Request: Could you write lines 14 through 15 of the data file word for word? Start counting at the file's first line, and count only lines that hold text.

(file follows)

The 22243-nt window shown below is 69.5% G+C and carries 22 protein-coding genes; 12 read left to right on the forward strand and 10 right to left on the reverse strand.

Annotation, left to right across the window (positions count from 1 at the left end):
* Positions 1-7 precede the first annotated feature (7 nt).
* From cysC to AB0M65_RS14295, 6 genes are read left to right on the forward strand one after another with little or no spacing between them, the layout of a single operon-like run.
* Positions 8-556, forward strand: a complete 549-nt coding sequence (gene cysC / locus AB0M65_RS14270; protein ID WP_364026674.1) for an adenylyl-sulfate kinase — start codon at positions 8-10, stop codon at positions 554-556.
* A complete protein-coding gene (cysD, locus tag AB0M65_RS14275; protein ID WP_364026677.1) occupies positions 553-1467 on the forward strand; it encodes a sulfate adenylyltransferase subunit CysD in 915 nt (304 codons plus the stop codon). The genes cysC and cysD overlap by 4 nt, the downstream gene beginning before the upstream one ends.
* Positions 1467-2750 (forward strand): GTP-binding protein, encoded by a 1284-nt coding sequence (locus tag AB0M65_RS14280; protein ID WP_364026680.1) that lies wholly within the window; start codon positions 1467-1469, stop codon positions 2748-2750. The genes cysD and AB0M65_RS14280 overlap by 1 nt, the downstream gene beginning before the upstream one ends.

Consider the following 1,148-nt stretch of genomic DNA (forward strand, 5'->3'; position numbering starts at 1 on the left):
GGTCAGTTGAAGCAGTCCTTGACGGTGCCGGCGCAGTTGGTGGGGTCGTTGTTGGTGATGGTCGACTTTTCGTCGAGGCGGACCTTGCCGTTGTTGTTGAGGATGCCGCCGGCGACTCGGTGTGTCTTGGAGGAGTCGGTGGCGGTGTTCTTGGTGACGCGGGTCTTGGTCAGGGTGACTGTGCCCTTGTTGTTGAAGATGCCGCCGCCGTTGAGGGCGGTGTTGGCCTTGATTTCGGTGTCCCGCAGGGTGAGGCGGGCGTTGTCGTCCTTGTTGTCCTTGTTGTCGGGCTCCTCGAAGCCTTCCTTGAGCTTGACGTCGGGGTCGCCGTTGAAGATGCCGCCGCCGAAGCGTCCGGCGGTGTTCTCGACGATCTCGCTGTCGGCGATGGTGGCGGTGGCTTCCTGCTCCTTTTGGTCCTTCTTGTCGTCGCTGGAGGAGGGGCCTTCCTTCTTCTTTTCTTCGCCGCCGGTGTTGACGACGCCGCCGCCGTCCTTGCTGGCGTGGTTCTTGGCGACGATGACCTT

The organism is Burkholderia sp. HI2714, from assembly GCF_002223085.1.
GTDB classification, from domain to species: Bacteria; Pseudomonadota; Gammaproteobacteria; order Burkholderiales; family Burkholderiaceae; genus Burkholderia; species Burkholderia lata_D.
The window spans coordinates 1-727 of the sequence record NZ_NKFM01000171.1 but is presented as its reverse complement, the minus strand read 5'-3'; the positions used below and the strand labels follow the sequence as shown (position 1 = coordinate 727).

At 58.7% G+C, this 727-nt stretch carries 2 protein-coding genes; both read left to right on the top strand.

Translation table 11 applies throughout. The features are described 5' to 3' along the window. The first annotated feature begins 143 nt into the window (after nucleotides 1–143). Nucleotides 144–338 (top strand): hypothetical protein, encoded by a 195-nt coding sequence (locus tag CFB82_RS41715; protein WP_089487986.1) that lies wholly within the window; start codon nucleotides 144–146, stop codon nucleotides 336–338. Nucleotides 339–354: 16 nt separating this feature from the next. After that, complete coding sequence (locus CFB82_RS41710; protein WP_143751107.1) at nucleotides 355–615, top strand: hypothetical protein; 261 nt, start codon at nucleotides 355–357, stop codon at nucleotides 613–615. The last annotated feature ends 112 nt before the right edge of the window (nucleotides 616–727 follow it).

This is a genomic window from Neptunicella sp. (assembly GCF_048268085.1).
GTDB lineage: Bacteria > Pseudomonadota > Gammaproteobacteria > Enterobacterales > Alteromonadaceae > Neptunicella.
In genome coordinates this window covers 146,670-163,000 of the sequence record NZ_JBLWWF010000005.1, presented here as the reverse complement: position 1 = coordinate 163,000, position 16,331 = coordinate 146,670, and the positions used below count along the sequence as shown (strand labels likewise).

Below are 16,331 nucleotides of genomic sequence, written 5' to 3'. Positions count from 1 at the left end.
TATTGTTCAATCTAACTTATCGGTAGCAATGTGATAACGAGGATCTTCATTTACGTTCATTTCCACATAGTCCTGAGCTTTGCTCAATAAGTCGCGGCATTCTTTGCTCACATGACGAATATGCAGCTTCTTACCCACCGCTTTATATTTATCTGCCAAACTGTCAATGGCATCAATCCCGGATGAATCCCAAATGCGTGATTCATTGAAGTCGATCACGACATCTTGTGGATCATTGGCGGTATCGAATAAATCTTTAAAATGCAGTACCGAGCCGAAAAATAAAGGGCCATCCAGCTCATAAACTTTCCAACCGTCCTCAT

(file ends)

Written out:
Translation table 11 applies throughout. The features are described 5' to 3' along the window. The first annotated feature begins 143 nt into the window (after nucleotides 1–143). Nucleotides 144–338 (top strand): hypothetical protein, encoded by a 195-nt coding sequence (locus tag CFB82_RS41715; protein WP_089487986.1) that lies wholly within the window; start codon nucleotides 144–146, stop codon nucleotides 336–338. Nucleotides 339–354: 16 nt separating this feature from the next. After that, complete coding sequence (locus CFB82_RS41710; protein WP_143751107.1) at nucleotides 355–615, top strand: hypothetical protein; 261 nt, start codon at nucleotides 355–357, stop codon at nucleotides 613–615. The last annotated feature ends 112 nt before the right edge of the window (nucleotides 616–727 follow it).

This is a genomic window from Neptunicella sp. (assembly GCF_048268085.1).